Antique Postcards

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Learning About Old Postcards

Vintage postcards are an affordable and fun hobby! Cards can range from a few cents apiece to the hundreds and sometimes even thousands of dollars each! Finding the true value of a card can be hard, with so many factors affecting its price. I'll try to list here some common things that affect a postcards price.

Age: The age of a postcard can sometimes add to its monetary value. Many collectors today look for the earlier postcards, from around 1898 until the 1940's. But as these cards become harder to find, a new market for cards produced from the 1940's until the present have been created. If you think about it, cards produced in the 1950's are already over 50 years old!

Condition: Condition is a huge factor in evaluating postcards. A card in excellent to mint condition demands a much higher price than those with defects. Small creases, tears, bends or ink marks can cut the price of a postcard up to half! Postcards are often mishandled, and that little crease or rounded corner may not seem like much. But to a true collector, it can make a big difference. $20 postcards can often be found in a dealers 10 cent box due to its condition.

Topic: Some postcard topics are more desirable than others. For example, in the Holiday postcard field, Birthday postcards are considered quite common. Although beautiful, and often produced by famous publishers, they cannot rival the value of a Halloween postcard produced by the very same publisher. Black and white postcards are great examples of view postcards, but a true Real Photo postcard of the same place most often demands a much higher price.
Rarity: How many of this particular postcard were produced? Was it made by a small town publisher, maybe in a small quantity of 100? Or by a large city publisher, produced in the thousands? This will greatly affect the cards collectible value. How many are still around? How many have you seen on eBay or at shows? It is not uncommon to see two identical cards at a show, with a great difference in asking price. Postcard grading will probably never be as precise as coin or baseball card collecting, with manufacturers production numbers and standardized price guides. As for vintage postcards, some "one of a kind" cards can be worth big $$$!
Postcard Types/Dating: Dating postcards can be somewhat easy when postmarked on the back when sent. But using this method can be deceiving, as cards were often printed and stored for years before being sold and mailed. Postcards fall into several age categories. Clues on the actual cards can help date them, when they are not postmarked by a post office.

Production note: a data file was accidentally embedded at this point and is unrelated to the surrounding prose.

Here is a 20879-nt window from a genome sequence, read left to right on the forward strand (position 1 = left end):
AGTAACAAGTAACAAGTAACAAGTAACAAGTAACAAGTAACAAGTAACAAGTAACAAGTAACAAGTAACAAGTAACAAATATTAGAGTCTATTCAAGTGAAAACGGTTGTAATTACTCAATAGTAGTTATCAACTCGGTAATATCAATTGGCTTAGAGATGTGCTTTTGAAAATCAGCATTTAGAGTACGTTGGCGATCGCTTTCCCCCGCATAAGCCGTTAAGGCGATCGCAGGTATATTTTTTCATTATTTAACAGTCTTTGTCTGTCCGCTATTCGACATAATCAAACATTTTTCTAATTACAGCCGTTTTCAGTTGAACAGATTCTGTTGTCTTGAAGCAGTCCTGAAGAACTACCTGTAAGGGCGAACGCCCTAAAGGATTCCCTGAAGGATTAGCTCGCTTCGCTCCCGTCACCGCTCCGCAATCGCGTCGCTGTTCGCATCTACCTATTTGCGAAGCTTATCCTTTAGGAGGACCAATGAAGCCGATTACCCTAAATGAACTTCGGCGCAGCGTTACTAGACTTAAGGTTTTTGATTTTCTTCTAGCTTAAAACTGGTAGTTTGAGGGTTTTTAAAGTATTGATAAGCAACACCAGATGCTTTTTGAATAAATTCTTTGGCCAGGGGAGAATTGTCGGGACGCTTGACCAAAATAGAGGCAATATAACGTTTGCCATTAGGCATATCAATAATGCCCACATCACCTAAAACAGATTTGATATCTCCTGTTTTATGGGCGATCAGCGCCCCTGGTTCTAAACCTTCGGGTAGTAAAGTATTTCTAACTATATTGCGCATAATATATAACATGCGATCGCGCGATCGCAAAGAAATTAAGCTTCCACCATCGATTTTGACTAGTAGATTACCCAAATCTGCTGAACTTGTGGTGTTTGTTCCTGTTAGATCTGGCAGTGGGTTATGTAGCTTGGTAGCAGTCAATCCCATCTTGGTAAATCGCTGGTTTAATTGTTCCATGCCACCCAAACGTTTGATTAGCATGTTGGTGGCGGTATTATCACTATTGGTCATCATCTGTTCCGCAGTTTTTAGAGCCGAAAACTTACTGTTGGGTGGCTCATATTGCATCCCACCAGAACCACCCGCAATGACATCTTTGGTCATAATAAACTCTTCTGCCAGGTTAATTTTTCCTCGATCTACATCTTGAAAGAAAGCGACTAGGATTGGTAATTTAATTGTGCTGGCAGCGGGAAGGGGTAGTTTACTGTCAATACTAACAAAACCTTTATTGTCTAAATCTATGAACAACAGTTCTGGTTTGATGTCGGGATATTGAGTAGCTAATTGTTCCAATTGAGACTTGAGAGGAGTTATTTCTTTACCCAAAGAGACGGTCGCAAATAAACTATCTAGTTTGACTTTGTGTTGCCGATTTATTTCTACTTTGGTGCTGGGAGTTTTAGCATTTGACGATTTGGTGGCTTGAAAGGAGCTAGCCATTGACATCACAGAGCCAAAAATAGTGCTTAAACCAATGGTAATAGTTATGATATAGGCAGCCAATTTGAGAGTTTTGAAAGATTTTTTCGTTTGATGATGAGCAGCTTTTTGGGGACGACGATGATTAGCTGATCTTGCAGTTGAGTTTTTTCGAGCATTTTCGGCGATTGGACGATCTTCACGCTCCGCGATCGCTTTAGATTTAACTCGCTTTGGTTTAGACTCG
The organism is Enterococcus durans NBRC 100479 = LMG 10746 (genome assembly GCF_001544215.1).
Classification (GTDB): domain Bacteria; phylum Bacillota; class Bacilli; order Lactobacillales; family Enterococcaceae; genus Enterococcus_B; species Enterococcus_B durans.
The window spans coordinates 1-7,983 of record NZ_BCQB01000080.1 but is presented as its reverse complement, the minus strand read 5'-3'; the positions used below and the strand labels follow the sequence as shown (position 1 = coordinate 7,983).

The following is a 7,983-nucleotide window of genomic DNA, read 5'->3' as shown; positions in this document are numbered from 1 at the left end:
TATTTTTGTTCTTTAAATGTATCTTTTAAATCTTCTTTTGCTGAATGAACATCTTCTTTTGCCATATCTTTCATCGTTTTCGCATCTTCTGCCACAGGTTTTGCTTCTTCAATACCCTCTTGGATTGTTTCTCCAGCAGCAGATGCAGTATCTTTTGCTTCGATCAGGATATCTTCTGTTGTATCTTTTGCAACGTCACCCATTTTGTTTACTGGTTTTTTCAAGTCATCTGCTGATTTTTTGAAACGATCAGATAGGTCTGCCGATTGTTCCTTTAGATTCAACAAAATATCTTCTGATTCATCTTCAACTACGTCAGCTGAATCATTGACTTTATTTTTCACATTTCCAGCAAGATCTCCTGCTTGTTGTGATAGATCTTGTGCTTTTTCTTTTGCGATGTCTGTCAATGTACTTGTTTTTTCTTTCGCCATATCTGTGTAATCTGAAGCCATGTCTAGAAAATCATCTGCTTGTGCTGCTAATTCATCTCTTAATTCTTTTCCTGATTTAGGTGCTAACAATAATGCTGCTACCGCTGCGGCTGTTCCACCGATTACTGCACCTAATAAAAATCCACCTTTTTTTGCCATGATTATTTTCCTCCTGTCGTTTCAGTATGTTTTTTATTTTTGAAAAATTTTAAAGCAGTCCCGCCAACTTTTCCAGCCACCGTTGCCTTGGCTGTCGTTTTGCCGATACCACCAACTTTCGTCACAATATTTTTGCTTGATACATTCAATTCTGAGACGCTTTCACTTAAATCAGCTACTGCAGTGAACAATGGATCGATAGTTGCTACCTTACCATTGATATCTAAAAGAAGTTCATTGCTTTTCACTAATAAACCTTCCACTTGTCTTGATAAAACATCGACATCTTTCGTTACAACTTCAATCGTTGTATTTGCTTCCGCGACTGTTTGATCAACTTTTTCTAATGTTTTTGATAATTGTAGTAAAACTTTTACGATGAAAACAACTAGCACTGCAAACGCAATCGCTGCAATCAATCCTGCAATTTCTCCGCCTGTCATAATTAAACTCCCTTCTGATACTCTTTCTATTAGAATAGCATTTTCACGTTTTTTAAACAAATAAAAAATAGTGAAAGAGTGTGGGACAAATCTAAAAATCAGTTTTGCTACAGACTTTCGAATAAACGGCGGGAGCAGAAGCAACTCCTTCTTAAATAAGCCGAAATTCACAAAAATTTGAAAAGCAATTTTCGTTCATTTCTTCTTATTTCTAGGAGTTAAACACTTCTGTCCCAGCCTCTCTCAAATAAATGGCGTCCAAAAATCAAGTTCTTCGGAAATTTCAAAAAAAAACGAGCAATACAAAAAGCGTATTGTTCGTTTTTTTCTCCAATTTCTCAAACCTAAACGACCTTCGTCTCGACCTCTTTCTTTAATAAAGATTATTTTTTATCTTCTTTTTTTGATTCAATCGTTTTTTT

Pioneer Postcards: The earliest known postcards are commonly called "Pioneers". They were produced before the date July 1, 1898. Most often they have vignettes or images printed directly onto Government Postal cards, but can sometimes be found printed on private publishers card stock as well.

Early Century: Early Century postcards are those from the dates of 1898 until around 1918 or so. This group is commonly known as the "Golden Age" of postcard publishing, as it contained some of the most outstanding examples of postcard publishing. During this time, postcards would begin to become standardized, most being printed in the more popular 3 1/2" x 5 1/2" size format. Included as sub groups within this group were "Private Mailing" postcards, "undivided back", "divided back" and "Real Photo" postcards. Undivided cards required all writing correspondence to be on the front (picture) side and the address only on the back, while the divided back allowed both a handwritten message and a space for an address on the back side. Real Photo, RP or RPPC postcards were made from images taken with an actual camera. They were developed in a darkroom and printed onto postcard stock, often in a brown sepia tone.

Mid Century: Cards produced from 1919 to around 1940 or so. This group contains the ever popular "linen" postcard type, with a sort of "fabric" type feel to them, produced in the 40's. Also produced during these years were the "white border" postcards. These are normally black and white view images with white borders around the outside.

Chrome Era: Chrome postcards were produced from the 1950's until present. These late century postcards used a new "chromolithic" process, with lifelike vibrant colors, resembling more of a true photograph, then a printed postcard image. A new size format was also introduced during this age, measuring approx. 4"x6" and popularly called "continental" size.

Modern/Rack Postcards: Cards made today are commonly called "moderns". A new type of collectible postcard is the promotional advertising postcards called "rack cards" or "free cards", as they are often found as give aways in restaurant and retail racks.

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